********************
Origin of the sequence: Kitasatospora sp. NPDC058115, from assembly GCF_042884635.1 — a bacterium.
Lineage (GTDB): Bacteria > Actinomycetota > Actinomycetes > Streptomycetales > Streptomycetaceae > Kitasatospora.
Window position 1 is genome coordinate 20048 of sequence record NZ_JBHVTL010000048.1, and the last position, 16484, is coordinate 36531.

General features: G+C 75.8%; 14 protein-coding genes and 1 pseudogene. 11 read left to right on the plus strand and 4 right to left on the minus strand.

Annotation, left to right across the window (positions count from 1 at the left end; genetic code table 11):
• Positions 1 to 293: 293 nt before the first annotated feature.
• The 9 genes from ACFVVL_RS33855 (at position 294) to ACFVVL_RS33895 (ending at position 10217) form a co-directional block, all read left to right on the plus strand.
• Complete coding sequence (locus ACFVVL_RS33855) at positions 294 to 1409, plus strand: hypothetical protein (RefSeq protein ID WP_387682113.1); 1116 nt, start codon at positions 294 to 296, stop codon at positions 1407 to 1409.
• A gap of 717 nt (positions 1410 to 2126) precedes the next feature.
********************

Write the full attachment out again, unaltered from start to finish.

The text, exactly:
Origin of the sequence: Kitasatospora sp. NPDC058115, from assembly GCF_042884635.1 — a bacterium.
Lineage (GTDB): Bacteria > Actinomycetota > Actinomycetes > Streptomycetales > Streptomycetaceae > Kitasatospora.
Window position 1 is genome coordinate 20048 of sequence record NZ_JBHVTL010000048.1, and the last position, 16484, is coordinate 36531.

General features: G+C 75.8%; 14 protein-coding genes and 1 pseudogene. 11 read left to right on the plus strand and 4 right to left on the minus strand.

Annotation, left to right across the window (positions count from 1 at the left end; genetic code table 11):
• Positions 1 to 293: 293 nt before the first annotated feature.
• The 9 genes from ACFVVL_RS33855 (at position 294) to ACFVVL_RS33895 (ending at position 10217) form a co-directional block, all read left to right on the plus strand.
• Complete coding sequence (locus ACFVVL_RS33855) at positions 294 to 1409, plus strand: hypothetical protein (RefSeq protein ID WP_387682113.1); 1116 nt, start codon at positions 294 to 296, stop codon at positions 1407 to 1409.
• A gap of 717 nt (positions 1410 to 2126) precedes the next feature.